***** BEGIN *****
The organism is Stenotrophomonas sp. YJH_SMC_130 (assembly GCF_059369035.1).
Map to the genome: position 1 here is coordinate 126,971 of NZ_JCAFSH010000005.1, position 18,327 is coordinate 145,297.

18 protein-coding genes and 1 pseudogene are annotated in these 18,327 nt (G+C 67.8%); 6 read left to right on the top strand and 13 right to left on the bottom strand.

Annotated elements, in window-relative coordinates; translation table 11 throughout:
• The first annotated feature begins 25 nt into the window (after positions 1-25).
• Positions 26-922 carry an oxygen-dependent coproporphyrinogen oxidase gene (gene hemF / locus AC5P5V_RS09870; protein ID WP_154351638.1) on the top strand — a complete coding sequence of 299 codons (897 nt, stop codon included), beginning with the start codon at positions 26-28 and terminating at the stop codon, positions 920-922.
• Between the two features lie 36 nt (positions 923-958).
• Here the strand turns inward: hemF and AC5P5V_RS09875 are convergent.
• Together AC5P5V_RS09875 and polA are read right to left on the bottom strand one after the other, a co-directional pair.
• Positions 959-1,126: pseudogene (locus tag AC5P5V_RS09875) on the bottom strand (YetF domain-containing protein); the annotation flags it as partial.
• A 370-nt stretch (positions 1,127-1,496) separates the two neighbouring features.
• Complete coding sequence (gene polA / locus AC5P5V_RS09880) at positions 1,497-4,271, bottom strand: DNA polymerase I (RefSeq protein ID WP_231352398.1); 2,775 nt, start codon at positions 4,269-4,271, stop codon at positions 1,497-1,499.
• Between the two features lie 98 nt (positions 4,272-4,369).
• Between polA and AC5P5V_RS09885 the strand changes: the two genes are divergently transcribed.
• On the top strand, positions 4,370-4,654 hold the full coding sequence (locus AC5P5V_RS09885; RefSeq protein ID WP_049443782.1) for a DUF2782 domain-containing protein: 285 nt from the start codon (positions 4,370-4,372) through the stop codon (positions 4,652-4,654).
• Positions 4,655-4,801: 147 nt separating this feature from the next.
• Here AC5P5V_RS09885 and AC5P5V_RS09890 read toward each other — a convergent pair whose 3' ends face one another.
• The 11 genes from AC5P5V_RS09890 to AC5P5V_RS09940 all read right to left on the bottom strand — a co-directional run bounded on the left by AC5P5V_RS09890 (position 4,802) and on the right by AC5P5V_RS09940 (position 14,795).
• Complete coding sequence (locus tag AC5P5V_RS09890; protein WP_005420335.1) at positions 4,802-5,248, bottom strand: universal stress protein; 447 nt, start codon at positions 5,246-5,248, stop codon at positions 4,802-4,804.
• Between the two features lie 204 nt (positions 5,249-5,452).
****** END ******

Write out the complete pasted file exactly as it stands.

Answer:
The organism is Stenotrophomonas sp. YJH_SMC_130 (assembly GCF_059369035.1).
Map to the genome: position 1 here is coordinate 126,971 of NZ_JCAFSH010000005.1, position 18,327 is coordinate 145,297.

18 protein-coding genes and 1 pseudogene are annotated in these 18,327 nt (G+C 67.8%); 6 read left to right on the top strand and 13 right to left on the bottom strand.

Annotated elements, in window-relative coordinates; translation table 11 throughout:
• The first annotated feature begins 25 nt into the window (after positions 1-25).
• Positions 26-922 carry an oxygen-dependent coproporphyrinogen oxidase gene (gene hemF / locus AC5P5V_RS09870; protein ID WP_154351638.1) on the top strand — a complete coding sequence of 299 codons (897 nt, stop codon included), beginning with the start codon at positions 26-28 and terminating at the stop codon, positions 920-922.
• Between the two features lie 36 nt (positions 923-958).
• Here the strand turns inward: hemF and AC5P5V_RS09875 are convergent.
• Together AC5P5V_RS09875 and polA are read right to left on the bottom strand one after the other, a co-directional pair.
• Positions 959-1,126: pseudogene (locus tag AC5P5V_RS09875) on the bottom strand (YetF domain-containing protein); the annotation flags it as partial.
• A 370-nt stretch (positions 1,127-1,496) separates the two neighbouring features.
• Complete coding sequence (gene polA / locus AC5P5V_RS09880) at positions 1,497-4,271, bottom strand: DNA polymerase I (RefSeq protein ID WP_231352398.1); 2,775 nt, start codon at positions 4,269-4,271, stop codon at positions 1,497-1,499.
• Between the two features lie 98 nt (positions 4,272-4,369).
• Between polA and AC5P5V_RS09885 the strand changes: the two genes are divergently transcribed.
• On the top strand, positions 4,370-4,654 hold the full coding sequence (locus AC5P5V_RS09885; RefSeq protein ID WP_049443782.1) for a DUF2782 domain-containing protein: 285 nt from the start codon (positions 4,370-4,372) through the stop codon (positions 4,652-4,654).
• Positions 4,655-4,801: 147 nt separating this feature from the next.
• Here AC5P5V_RS09885 and AC5P5V_RS09890 read toward each other — a convergent pair whose 3' ends face one another.
• The 11 genes from AC5P5V_RS09890 to AC5P5V_RS09940 all read right to left on the bottom strand — a co-directional run bounded on the left by AC5P5V_RS09890 (position 4,802) and on the right by AC5P5V_RS09940 (position 14,795).
• Complete coding sequence (locus tag AC5P5V_RS09890; protein WP_005420335.1) at positions 4,802-5,248, bottom strand: universal stress protein; 447 nt, start codon at positions 5,246-5,248, stop codon at positions 4,802-4,804.
• Between the two features lie 204 nt (positions 5,249-5,452).